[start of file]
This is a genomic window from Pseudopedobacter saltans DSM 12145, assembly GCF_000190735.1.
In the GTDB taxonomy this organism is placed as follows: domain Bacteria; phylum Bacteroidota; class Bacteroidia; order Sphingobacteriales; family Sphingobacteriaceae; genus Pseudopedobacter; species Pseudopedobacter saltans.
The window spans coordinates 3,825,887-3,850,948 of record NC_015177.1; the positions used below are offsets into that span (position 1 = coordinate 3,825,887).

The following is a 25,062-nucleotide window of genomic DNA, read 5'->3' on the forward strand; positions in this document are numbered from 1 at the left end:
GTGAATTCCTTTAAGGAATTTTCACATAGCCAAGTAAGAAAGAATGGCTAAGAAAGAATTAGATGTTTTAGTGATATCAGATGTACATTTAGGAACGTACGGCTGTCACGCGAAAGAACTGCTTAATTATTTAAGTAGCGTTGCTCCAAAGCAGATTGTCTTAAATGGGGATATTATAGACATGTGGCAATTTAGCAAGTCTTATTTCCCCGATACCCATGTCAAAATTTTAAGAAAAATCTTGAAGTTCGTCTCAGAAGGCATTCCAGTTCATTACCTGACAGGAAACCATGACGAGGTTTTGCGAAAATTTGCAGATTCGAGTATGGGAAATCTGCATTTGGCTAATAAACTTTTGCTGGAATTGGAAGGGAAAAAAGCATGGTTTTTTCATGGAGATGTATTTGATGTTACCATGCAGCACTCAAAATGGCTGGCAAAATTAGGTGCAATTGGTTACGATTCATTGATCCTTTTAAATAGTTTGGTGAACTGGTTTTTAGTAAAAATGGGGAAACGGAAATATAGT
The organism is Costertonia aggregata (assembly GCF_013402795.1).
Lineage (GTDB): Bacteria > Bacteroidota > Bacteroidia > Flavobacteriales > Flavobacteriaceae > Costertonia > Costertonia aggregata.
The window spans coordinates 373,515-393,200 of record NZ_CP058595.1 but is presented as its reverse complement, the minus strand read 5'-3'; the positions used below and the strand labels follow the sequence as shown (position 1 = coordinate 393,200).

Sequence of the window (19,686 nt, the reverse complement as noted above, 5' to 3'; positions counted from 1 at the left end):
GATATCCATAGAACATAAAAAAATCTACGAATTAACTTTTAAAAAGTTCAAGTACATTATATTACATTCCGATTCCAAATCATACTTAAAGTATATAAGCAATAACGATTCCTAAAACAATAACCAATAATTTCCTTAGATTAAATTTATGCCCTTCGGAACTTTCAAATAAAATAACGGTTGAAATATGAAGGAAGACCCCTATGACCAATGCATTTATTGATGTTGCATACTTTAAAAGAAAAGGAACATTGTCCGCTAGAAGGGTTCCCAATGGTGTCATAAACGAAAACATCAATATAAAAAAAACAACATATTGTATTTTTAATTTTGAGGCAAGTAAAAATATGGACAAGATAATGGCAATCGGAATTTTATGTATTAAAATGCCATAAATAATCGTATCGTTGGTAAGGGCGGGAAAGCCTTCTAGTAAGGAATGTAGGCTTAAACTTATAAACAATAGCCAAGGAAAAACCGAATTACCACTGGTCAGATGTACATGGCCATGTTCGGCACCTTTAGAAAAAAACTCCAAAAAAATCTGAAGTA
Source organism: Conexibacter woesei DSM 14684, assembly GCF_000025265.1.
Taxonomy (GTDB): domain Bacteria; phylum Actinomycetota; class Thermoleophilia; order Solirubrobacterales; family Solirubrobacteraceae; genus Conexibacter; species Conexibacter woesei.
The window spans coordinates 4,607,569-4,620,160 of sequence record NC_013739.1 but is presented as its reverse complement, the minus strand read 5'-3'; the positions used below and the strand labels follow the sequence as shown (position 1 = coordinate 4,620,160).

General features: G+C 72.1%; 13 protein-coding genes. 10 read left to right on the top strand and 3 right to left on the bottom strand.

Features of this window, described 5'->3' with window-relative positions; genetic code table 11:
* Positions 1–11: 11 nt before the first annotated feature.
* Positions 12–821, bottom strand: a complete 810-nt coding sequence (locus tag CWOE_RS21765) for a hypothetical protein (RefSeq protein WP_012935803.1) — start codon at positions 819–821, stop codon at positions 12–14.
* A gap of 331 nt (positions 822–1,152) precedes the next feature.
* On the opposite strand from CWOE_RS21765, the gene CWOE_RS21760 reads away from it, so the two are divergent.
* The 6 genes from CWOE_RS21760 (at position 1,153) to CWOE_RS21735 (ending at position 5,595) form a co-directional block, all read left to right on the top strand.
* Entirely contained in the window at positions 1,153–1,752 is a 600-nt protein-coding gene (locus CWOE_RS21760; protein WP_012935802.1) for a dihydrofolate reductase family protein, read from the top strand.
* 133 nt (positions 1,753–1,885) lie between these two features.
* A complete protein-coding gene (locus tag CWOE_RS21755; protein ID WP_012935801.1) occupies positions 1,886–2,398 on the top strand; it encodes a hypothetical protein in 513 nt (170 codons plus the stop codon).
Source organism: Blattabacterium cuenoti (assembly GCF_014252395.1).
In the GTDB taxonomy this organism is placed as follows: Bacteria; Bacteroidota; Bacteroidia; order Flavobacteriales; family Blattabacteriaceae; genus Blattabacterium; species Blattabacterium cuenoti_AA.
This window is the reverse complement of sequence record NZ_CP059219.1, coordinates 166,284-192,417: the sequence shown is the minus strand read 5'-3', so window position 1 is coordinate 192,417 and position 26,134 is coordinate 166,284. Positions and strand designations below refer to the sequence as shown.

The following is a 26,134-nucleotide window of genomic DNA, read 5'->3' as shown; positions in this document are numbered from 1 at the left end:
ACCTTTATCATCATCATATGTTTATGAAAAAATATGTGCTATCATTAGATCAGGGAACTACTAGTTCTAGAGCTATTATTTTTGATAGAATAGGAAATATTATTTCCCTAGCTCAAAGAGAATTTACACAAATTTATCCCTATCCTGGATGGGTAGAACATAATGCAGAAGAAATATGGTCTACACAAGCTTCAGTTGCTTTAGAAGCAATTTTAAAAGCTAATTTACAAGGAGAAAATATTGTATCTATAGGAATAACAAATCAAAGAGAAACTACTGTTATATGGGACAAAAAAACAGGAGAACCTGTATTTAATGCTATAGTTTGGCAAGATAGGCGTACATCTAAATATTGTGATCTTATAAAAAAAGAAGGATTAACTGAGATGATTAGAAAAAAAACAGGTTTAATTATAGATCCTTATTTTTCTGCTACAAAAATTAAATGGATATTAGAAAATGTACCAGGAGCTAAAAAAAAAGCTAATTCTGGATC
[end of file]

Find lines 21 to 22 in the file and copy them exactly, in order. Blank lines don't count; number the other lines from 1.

* Entirely contained in the window at positions 1,153–1,752 is a 600-nt protein-coding gene (locus CWOE_RS21760; protein WP_012935802.1) for a dihydrofolate reductase family protein, read from the top strand.
* 133 nt (positions 1,753–1,885) lie between these two features.